We’ve all heard many times that aircraft can stall in any attitude and at any speed.  What’s seldom mentioned, however, you can recover from a stall in any attitude too — given enough airspeed.  If this seems immaterial, or even dubious, read on.  

I was up once with a video camera on the instrument panel pointed forward, looking for action.  Suddenly here came another glider crossing paths some hundreds of feet below, near enough for an interesting shot if I could reposition in time.  I swung away in a sharp spilt-S, intentionally falling behind and below the bogey, then zoomed up on its six with energy to burn.  

Though fully capable of this maneuver, I had never practiced with a ‘live’ target.  Turned out I dove a bit too far and gathered more speed than necessary, so had to pull up hard to not pass under it.  And that’s a textbook prescription for an accelerated stall.    

Every pilot knows what ordinary stalls feel like, and we don’t normally associate them with high speeds and heavy Gs, but the camera doesn’t lie.  Video shows my bogey coming into view from above, appearing to shudder as it falls off the bottom of the screen during the stall like the old combat footage, then smoothly back to center screen after recovery.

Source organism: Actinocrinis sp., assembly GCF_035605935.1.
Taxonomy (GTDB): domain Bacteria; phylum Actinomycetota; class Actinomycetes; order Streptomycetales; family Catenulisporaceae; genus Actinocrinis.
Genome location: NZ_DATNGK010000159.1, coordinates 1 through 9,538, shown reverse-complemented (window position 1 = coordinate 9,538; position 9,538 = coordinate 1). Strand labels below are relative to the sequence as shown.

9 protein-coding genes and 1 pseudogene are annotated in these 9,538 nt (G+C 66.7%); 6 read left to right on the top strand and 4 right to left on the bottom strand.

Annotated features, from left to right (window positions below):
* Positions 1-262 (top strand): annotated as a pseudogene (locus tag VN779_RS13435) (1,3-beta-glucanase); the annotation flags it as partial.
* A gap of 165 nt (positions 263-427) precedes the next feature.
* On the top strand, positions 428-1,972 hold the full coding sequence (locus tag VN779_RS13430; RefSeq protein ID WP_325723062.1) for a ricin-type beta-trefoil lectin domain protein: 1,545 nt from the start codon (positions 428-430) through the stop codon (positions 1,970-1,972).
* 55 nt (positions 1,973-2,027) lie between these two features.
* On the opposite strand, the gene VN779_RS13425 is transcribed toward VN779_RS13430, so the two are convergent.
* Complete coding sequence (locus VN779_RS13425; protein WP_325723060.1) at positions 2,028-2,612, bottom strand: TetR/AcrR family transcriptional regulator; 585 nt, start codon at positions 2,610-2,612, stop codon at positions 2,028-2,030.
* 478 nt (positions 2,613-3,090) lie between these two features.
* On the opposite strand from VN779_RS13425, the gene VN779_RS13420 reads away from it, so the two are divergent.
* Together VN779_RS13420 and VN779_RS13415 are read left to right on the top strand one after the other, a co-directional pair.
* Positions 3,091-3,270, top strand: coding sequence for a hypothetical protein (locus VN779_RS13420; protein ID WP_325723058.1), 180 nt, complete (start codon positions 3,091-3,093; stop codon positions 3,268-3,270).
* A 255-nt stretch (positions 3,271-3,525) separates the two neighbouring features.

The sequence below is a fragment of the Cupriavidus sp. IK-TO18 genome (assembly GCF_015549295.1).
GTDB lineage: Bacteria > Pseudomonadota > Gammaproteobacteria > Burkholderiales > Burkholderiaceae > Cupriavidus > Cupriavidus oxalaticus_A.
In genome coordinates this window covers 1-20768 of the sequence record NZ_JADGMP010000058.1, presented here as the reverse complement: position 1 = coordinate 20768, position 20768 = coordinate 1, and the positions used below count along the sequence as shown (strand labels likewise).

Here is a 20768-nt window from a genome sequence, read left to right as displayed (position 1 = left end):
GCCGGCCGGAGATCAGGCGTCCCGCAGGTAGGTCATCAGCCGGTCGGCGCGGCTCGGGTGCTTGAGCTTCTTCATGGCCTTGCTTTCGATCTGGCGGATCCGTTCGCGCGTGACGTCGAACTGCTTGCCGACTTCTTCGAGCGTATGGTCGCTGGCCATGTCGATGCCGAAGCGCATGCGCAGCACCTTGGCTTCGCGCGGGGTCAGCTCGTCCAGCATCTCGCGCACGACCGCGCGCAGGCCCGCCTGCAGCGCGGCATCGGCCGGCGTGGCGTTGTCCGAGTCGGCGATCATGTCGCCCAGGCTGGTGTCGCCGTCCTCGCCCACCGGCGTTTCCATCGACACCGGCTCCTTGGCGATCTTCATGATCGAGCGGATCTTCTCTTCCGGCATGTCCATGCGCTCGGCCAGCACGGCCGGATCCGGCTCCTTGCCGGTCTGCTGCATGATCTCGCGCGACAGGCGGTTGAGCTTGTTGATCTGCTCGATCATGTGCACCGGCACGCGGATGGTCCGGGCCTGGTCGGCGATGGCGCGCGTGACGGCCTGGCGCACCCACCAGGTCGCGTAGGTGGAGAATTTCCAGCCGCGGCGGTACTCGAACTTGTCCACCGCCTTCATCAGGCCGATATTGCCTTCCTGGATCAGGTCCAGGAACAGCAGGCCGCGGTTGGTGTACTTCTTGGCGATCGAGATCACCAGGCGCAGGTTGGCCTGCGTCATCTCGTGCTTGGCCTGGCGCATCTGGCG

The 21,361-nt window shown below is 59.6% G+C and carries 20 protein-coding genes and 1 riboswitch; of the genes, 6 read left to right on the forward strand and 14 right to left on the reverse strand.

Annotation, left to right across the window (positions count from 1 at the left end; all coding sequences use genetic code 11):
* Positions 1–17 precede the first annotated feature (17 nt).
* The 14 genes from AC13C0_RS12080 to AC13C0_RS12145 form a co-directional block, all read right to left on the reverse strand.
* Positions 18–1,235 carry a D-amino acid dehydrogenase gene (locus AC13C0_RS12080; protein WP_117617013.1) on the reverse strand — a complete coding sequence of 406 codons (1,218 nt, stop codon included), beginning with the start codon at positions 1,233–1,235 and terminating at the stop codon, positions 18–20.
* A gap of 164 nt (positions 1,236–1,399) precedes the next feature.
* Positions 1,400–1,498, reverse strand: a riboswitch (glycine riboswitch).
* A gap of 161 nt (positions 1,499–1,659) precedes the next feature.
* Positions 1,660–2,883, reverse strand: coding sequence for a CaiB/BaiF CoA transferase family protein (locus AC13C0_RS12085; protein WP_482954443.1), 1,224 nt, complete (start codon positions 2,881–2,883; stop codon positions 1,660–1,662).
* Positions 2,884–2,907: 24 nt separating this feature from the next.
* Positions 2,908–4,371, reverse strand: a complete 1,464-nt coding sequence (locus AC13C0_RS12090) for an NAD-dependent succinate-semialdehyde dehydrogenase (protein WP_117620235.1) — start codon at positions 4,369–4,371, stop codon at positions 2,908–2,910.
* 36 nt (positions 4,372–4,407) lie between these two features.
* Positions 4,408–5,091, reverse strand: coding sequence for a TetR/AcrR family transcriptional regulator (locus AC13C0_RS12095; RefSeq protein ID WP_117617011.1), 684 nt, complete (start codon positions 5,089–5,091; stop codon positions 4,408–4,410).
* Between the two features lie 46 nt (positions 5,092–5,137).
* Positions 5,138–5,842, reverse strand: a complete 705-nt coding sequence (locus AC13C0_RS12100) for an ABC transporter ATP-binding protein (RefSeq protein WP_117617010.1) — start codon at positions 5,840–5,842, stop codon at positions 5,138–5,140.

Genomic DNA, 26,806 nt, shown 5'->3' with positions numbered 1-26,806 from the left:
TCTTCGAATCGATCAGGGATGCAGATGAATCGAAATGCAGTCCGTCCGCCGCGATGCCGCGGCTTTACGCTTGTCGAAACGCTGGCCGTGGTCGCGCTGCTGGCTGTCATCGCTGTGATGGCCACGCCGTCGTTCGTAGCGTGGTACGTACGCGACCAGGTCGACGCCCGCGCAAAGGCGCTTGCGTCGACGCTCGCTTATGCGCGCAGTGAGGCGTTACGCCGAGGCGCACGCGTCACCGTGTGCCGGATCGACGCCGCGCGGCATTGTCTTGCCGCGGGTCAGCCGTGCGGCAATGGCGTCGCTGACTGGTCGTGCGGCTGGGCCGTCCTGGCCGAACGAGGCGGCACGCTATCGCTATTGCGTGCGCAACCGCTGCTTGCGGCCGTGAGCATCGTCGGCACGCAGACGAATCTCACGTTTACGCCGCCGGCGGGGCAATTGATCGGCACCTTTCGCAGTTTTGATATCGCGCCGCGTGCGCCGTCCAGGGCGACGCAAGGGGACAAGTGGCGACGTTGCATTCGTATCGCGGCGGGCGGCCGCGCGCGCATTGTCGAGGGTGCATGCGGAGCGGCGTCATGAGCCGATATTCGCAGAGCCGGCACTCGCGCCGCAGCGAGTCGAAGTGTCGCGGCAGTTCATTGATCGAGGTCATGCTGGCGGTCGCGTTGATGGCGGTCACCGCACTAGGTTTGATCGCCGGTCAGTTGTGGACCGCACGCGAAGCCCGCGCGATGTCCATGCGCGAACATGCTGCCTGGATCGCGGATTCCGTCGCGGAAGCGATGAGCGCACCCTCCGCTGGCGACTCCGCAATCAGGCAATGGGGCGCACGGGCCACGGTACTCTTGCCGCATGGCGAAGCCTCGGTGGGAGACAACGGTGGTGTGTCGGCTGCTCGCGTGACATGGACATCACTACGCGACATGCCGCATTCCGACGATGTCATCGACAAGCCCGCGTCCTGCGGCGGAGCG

Keep in mind, the other aircraft was operating smoothly, straight and level the whole time; it’s my ship that shuddered.  When the stall began I was pitched up 35 degrees or more at about a hundred knots, and remained well above level (still climbing) afterward.  The stall scrubbed just the right amount of excess energy, enabling a momentary pause to paint that rapidly growing target with imaginary tracers before lofting above it again.  Kaboom.  

Now think what might have happened if I had not recognized the stall and recovered from it.  Impossible to know with any precision, but my glider would have continued upward toward the victim several seconds longer, slowing but effectively out of control, and…  

The ugly truth is, that other pilot was entirely oblivious of peril in which further misjudgment on my part, or a botched recovery, could have risked deadly collision…  And there’s no stenciling a kill on your nose cone if it is what makes the kill.  

This is exactly why FAR 91.111 requires PRIOR ARRANGEMENT before flying near any other aircraft!!  Say what you will, some rules make pretty good sense.